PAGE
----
All Posts By

Cymantha Sorensen

Plants for happy cats

By News, Videos
We love our cats and our gardens, so why not help the two get along? There’s some fantastic, pet friendly plants out there, ideal for any sized garden and they are bound to keep your cat purring all day long.

Rusty at Snake Avoidance Training

By News, Videos

Check out these videos of Rusty at the Snake Avoidance Training session run by Animal Ark at Yanchep Veterinary Clinic & Animal Hospital in 2018.

For more information about this training visit www.snakeavoidance.com.au

Watch Rusty with a live snake !Rusty was an absolute superstar today. He quickly learnt to avoid snakes - here he is showing us how it’s done!#snakeavoidance #yanchepvethospital #yanchepvet

Posted by Yanchep Veterinary Clinic & Animal Hospital on Saturday, 12 January 2019

There’s a tiger snake and a dugite hidden in the bushes. Watch Rusty figure out where they are and avoid them! #snakebite #snakeavoidance #yanchepvet #yanchepvethospitalhttps://www.animalark.com.au/snake-avoidance-training-for-dogs

Posted by Yanchep Veterinary Clinic & Animal Hospital on Saturday, 12 January 2019

Festive season not so festive for pets

By News

Christmas is nearly here and as you start to decorate your house for the festive season, spare a thought for the deadly dangers posed to your pets by Christmas decorations, gifts and toys.

Christmas decorations, especially tinsel, baubles and ribbons can be potentially fatal for curious four-legged family members.

Dr Cymantha Sorensen who runs the Yanchep Veterinary Clinic and Animal Hospital treats many cats and dogs who are poisoned or injured after exposure to dangerous decorations, toxic foods and small toys over the Christmas/New Year period.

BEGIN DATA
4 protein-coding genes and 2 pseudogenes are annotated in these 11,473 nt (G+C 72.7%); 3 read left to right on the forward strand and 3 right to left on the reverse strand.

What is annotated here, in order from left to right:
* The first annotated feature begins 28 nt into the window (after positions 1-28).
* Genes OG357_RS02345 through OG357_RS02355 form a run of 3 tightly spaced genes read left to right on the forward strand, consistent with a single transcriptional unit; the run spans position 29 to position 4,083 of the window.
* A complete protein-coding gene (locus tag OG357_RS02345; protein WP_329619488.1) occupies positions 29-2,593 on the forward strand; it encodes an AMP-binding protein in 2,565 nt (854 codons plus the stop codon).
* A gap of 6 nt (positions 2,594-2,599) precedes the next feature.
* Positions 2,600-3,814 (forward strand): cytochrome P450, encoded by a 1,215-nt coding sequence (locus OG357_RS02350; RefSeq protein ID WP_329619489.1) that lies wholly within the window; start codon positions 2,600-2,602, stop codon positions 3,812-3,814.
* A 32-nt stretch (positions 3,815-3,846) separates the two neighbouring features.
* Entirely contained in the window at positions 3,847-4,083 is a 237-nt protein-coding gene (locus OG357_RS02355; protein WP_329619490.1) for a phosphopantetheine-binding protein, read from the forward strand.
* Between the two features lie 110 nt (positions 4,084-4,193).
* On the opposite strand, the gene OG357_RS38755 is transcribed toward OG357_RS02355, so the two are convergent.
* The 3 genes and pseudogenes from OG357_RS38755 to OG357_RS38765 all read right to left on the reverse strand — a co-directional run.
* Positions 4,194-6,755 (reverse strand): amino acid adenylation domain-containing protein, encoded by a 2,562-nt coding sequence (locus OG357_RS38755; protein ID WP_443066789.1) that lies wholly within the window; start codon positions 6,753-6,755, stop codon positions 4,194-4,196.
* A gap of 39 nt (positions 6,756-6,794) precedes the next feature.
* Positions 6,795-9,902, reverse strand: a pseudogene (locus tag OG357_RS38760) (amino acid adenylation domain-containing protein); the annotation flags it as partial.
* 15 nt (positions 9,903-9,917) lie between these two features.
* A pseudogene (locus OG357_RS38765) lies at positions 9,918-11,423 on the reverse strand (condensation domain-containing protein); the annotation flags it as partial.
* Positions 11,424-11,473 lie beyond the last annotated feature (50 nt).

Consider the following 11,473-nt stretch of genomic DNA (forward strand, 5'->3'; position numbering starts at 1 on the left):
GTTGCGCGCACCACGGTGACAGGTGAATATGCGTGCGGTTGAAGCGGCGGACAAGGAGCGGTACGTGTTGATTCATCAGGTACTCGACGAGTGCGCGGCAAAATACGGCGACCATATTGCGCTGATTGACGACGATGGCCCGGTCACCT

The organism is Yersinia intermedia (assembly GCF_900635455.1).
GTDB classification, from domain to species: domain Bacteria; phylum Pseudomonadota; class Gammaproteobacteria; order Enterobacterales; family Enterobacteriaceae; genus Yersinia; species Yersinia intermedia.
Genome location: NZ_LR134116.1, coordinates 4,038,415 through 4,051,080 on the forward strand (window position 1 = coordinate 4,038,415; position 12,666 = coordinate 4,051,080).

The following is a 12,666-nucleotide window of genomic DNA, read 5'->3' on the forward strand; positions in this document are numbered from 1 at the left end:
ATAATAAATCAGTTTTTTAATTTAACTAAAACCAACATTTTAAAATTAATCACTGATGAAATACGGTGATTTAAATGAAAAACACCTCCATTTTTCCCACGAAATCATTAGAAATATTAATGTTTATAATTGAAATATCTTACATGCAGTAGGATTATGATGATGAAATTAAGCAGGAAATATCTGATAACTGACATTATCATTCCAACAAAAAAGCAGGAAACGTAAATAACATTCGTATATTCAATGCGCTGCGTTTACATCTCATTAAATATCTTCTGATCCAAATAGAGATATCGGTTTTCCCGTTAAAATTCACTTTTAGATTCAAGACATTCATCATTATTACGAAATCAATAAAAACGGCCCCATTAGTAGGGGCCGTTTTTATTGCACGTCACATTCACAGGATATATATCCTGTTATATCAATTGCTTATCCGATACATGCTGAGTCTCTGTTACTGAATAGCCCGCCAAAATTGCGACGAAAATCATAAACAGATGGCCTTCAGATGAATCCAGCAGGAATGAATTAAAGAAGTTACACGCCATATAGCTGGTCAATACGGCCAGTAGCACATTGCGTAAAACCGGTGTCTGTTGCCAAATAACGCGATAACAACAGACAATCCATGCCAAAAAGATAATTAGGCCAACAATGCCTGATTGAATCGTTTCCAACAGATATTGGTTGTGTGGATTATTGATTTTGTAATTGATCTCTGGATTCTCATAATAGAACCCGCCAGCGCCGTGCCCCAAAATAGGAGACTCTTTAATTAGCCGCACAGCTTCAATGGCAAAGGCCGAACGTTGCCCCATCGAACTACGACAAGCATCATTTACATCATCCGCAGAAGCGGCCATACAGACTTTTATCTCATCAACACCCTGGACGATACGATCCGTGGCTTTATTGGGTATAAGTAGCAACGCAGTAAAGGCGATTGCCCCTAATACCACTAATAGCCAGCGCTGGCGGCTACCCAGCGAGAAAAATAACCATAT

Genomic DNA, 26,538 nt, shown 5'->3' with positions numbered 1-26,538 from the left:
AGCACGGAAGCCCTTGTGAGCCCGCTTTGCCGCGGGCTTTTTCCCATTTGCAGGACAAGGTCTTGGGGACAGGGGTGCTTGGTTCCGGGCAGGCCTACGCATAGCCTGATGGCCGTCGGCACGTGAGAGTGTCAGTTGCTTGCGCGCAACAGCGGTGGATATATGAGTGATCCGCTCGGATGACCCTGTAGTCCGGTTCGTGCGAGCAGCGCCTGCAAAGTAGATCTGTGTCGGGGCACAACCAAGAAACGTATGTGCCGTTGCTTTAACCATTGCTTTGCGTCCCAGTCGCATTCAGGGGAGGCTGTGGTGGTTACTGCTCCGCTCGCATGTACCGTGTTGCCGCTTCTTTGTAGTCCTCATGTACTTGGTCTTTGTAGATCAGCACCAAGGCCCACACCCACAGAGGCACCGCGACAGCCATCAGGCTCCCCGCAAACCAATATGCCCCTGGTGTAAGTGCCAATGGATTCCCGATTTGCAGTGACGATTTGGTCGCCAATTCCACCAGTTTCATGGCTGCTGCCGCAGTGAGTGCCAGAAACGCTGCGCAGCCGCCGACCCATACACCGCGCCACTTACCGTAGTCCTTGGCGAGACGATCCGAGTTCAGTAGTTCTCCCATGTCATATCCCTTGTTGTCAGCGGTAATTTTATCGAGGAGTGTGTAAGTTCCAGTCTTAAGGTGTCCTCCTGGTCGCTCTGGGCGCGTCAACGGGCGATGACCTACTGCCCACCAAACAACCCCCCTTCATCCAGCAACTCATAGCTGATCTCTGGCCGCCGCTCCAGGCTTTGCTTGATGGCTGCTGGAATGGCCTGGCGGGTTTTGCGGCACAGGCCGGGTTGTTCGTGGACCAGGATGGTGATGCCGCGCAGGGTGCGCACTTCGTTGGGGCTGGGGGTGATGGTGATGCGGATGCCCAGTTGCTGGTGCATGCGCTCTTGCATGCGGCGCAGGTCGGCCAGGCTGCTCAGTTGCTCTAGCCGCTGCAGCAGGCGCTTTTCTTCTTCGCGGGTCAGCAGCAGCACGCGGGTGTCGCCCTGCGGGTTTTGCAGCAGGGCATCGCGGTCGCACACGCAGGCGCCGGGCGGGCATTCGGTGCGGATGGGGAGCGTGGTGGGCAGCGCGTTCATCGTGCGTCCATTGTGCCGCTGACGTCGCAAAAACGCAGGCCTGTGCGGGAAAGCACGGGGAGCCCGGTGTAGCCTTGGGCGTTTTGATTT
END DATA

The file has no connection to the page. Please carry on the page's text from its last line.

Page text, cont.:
“Cats and dogs are attracted to sparkly tinsel, ribbons and string thinking they are toys. However, one nibble can lead to a swallow, which can lead to an obstructed digestive tract, severe vomiting, dehydration and possible surgery.”

“Keep wires, batteries, lighted candles and glass or plastic ornaments out of reach. Wires can deliver electric shocks; punctured batteries can cause burns to the mouth and bits of broken ornaments can tear your pet’s mouth and digestive tract.”

It is also important to secure your real or artificial Christmas tree, so it doesn’t tip or fall and injure your pet. Stagnant tree water is a breeding ground for bacteria and your pet could end up with nausea or diarrhea if they drink the water under the tree.

Dr Sorensen urges pet owners to also be vigilant about small toy parts strewn around the house. These parts are often too large to be defecated and can cause life-threatening intestinal obstructions.

“It is not uncommon for us to see one or two dogs each holiday season who have eaten decorations or part of a child’s toy and must undergo surgery to remove it,” she said.

Traditional Christmas foods and goodies are toxic to pets. Always remember to keep the ham, pork, chocolates, grapes, and raisins out of the reach of your pets.

An enterprising pet will go to any length to get to something yummy. Keep your pets away from the table and unattended plates of food and alcoholic drinks and be sure to secure the lids on all rubbish bins.

Dr Sorensen advises pet owners to refrain from using remedies and treatments suggested by friends, neighbours and internet sites.

“There is no substitute for a thorough examination and evaluation by a veterinarian who is trained to diagnose and treat poisonings and other emergency problems in dogs and cats.”